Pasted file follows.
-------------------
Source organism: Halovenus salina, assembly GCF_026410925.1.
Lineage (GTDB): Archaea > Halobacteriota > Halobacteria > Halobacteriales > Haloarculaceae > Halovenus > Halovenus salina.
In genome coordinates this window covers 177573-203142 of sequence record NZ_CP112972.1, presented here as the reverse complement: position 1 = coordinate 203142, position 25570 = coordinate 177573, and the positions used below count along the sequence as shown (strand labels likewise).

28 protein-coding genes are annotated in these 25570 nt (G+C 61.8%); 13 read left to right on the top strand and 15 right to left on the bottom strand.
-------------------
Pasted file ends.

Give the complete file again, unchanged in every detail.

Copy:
Source organism: Halovenus salina, assembly GCF_026410925.1.
Lineage (GTDB): Archaea > Halobacteriota > Halobacteria > Halobacteriales > Haloarculaceae > Halovenus > Halovenus salina.
In genome coordinates this window covers 177573-203142 of sequence record NZ_CP112972.1, presented here as the reverse complement: position 1 = coordinate 203142, position 25570 = coordinate 177573, and the positions used below count along the sequence as shown (strand labels likewise).

28 protein-coding genes are annotated in these 25570 nt (G+C 61.8%); 13 read left to right on the top strand and 15 right to left on the bottom strand.